Our party was the investigation team from a healer's guild. We gathered all of the BBEG's notes and sent them to the guild, along with our wizard, who was not infected.
The lack of cure was DM fiat, clearly communicated. Our party attempted many cure ideas before this. The ending implied that bigger better people would eventually cure the illness, but not in time for anyone in the city.
We were limited to PC level 3 and below resources, so we could not try the big boys like heal and greater restoration.
Two of us died, both the melees, the thief and the fighter. I failed on a natural 1 and thief failed on something in the 10 range.
The cleric stayed behind on the illness island to prevent other ships from landing there, via manning a lighthouse. I give her a 50/50 of getting infected on the island. She's isolated and well stocked, but the island is a cess pool.
I've been mulling over this in my head and I tend to agree. I can't think of anything I've written or DM'ed that had this effect. Even in the RA campaign, there were cures possible with magic.
I think I get the story idea that was being intended: you have to make choices and their are consequences...terminal consequences.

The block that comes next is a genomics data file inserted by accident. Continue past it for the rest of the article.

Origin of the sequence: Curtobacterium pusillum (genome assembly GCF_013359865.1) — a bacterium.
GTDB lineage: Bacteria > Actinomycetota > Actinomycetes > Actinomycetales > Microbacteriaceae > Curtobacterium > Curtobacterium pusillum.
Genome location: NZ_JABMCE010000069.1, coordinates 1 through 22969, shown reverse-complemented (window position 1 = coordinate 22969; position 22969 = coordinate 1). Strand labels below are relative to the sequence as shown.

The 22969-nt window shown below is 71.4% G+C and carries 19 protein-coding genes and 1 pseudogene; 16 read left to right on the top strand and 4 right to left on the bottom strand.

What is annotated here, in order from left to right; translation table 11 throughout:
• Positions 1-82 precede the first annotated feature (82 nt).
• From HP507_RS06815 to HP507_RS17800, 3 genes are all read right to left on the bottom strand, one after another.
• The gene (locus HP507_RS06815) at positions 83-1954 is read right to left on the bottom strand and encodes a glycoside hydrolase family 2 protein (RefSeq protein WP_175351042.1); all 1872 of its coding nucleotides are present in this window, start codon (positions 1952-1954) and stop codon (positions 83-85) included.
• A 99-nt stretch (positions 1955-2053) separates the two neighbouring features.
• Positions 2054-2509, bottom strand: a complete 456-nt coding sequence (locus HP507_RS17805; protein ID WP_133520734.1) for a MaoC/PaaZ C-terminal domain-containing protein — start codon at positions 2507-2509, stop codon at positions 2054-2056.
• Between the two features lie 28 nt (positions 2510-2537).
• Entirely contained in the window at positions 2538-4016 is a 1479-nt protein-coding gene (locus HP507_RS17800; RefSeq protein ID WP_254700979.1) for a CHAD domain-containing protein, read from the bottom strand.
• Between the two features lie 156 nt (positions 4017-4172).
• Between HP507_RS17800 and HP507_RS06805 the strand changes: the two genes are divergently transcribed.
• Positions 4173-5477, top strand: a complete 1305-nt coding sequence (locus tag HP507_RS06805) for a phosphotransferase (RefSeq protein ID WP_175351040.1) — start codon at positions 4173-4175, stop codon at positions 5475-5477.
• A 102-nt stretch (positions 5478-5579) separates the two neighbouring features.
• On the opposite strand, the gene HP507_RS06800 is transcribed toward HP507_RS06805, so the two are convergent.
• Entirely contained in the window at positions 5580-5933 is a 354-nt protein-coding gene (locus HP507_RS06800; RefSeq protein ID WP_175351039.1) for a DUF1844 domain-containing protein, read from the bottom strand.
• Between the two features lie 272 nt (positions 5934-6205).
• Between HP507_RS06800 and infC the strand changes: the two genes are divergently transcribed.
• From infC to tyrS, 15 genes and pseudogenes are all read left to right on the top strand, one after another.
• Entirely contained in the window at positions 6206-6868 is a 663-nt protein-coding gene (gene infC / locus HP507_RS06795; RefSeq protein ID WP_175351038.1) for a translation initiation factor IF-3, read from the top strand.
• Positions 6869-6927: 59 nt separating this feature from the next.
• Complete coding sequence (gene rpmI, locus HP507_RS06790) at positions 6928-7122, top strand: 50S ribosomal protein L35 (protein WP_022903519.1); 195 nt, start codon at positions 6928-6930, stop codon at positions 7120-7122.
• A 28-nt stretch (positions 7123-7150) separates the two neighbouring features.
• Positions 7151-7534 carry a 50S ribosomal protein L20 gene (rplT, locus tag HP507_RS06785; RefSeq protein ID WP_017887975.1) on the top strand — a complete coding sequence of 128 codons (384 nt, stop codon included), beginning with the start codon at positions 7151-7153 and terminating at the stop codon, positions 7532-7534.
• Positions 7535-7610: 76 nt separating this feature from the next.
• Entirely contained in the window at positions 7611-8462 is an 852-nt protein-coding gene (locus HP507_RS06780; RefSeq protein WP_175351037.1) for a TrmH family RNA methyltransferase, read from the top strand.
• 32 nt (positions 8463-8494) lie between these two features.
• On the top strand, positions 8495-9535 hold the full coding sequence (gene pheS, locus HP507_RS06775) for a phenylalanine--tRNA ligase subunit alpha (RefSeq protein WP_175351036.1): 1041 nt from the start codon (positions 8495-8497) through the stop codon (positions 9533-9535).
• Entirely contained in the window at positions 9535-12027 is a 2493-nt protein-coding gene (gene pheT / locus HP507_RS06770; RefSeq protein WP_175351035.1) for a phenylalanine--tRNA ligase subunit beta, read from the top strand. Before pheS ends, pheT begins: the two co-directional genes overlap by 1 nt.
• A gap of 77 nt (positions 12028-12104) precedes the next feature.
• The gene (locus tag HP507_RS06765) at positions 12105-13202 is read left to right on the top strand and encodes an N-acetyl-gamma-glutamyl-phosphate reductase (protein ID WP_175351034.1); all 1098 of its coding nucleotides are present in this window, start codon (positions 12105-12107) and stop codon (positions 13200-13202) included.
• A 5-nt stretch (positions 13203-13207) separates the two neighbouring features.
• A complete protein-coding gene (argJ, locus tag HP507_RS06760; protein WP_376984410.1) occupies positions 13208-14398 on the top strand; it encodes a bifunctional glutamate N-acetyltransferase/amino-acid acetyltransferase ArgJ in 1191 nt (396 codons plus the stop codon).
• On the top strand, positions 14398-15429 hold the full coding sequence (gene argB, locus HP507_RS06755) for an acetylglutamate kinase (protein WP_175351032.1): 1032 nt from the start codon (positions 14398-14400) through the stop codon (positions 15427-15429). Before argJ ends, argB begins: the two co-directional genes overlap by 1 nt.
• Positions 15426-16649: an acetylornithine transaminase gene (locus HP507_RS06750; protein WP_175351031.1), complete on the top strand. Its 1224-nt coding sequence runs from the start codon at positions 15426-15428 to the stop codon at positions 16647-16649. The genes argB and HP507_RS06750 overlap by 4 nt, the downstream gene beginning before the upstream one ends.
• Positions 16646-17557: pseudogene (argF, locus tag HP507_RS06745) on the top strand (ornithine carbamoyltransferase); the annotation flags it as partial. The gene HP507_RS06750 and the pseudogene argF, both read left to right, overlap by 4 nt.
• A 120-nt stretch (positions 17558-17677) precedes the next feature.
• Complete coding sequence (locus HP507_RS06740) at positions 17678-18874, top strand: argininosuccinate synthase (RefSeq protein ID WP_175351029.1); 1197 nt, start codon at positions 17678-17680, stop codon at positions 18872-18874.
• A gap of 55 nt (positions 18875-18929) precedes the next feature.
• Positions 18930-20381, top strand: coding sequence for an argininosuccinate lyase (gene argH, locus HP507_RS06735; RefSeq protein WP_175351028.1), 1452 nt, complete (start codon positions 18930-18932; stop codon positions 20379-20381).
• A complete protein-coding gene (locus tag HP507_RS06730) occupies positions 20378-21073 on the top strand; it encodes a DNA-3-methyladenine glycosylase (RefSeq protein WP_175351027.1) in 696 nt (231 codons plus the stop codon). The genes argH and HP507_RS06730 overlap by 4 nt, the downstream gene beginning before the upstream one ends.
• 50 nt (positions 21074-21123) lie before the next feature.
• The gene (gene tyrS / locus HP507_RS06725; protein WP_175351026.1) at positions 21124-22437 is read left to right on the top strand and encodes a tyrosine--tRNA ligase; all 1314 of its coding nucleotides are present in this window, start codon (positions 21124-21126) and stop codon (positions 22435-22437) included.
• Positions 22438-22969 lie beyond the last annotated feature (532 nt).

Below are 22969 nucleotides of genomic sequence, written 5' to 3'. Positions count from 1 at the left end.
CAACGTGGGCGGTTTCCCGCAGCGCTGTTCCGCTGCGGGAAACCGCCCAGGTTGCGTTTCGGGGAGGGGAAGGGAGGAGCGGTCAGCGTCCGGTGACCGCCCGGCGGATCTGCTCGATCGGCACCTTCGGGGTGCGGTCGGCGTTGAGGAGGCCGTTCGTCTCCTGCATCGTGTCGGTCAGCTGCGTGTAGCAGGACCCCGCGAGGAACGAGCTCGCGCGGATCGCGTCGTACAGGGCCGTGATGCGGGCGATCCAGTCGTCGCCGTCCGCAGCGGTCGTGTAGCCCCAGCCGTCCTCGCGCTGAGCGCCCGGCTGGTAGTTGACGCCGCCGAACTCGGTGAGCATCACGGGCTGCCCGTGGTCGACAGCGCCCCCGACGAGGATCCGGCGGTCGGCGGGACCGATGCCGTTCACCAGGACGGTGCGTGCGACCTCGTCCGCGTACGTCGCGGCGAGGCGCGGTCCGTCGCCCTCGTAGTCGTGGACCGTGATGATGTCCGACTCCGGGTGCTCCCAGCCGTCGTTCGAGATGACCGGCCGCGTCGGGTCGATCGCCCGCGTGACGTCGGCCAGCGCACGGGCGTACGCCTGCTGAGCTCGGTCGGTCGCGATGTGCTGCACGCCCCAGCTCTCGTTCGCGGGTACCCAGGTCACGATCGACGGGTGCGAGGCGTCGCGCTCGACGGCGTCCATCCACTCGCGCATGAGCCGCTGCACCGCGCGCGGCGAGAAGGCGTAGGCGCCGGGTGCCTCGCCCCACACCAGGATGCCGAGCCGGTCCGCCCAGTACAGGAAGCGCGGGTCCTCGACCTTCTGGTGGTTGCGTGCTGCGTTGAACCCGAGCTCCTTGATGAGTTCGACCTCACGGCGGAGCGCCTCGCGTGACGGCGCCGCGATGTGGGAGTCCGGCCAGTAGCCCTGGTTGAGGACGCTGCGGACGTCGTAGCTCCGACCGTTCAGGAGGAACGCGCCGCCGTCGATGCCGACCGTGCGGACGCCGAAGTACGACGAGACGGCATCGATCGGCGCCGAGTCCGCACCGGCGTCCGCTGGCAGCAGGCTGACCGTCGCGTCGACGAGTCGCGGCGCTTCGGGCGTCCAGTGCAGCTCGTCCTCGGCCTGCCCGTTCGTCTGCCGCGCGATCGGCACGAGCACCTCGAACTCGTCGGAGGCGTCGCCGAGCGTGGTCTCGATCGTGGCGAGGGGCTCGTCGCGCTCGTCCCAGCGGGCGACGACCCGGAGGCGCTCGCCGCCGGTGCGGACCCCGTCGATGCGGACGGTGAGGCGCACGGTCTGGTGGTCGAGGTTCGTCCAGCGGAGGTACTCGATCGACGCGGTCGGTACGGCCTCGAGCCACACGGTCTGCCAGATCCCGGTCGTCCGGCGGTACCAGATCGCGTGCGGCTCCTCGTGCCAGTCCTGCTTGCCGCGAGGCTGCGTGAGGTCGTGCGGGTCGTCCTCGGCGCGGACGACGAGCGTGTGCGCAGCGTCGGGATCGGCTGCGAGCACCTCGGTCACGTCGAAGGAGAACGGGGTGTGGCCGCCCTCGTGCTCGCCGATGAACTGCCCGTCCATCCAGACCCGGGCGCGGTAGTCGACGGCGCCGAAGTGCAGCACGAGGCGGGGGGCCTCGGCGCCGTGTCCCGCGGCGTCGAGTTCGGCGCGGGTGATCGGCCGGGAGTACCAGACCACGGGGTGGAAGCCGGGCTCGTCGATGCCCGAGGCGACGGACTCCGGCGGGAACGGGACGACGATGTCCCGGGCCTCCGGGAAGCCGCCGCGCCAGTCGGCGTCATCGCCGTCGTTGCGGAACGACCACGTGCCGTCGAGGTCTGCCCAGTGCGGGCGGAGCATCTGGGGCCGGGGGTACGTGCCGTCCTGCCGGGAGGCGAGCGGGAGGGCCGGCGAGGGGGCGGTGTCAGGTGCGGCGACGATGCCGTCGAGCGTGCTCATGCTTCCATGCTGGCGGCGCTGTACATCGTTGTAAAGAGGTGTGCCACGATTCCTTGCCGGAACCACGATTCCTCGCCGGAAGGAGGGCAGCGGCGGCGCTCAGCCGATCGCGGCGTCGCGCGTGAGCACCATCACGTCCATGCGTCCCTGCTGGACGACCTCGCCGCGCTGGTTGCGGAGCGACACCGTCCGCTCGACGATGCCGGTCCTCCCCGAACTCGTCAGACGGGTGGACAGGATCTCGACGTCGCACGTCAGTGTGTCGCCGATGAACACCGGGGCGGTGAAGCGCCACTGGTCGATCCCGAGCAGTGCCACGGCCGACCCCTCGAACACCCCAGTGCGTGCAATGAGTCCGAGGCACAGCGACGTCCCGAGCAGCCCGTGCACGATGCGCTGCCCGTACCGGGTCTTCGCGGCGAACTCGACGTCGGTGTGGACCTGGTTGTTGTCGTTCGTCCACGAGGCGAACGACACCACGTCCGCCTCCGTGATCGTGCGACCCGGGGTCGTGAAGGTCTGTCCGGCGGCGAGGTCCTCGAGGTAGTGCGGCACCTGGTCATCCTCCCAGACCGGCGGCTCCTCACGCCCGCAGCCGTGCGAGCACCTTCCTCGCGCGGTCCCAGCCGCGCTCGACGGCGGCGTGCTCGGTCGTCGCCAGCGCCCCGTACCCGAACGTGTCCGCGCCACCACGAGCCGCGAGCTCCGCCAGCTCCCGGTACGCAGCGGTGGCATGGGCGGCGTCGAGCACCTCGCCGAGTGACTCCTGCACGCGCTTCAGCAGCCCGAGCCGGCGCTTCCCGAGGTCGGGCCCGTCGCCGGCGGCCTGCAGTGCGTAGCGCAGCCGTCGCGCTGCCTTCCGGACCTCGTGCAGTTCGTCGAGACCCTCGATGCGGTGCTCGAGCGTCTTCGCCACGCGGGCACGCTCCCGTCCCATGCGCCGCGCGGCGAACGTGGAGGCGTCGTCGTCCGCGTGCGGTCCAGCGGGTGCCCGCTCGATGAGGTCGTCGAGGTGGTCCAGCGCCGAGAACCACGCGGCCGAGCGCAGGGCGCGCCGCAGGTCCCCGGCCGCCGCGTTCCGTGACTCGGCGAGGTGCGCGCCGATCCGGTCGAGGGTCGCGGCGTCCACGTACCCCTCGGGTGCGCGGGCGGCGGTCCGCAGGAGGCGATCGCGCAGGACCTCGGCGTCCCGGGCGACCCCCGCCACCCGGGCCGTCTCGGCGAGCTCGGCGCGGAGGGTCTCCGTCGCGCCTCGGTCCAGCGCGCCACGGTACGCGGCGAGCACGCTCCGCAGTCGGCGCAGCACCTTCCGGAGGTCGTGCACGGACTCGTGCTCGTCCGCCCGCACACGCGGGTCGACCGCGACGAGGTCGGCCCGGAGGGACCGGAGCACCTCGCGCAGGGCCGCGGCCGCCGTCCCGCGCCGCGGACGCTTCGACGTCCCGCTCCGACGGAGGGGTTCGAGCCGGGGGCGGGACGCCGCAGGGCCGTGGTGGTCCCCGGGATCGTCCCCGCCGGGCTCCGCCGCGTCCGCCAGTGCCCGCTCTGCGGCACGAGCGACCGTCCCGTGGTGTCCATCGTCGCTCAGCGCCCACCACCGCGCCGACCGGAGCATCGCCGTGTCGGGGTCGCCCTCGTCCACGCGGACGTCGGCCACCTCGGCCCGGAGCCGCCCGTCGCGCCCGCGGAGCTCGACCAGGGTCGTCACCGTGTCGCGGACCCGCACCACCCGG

I think it just feels like an intention that belongs in a Philsophy class, not an adventure game.
I did the best I could with it. My character returned to the infected town and quarantined himself with the other infected, caring for them until we all dissolved into goop.
I play a one-shot yesterday in which their was an incurable disease that was certainly fatal and delivered by monster melee attacks. I was the party fighter and the recipient of said attacks. I could fail only on a 1....and rolled the 1. Then long slow heroic death.
I've always struggled with this outcome: in RA, in one shots and in home games. I get raising the intensity of threat attempt by raising the stakes, but mechanically, some combats cannot be avoided or fought so that the melee can actually avoid melee.
I feel like there are rarely alternatives that target other classes, like a fatal spellplague if you cast a spell in a certain area.
Anyone else have similar experiences?
This is totally DM dependant. I see a few ways this rolls out:
1.) heavy DM plot hooks: you spend a lot of time defending/protecting the castle. Your new $$ comes from monsters knocking down your gates or from politics with NPC barons.
2.) DM by the book: over the course of the next 2 game years, with lots of cash investment from the party, you make a working kingdom that makes it own $$$. This is it's own minigame.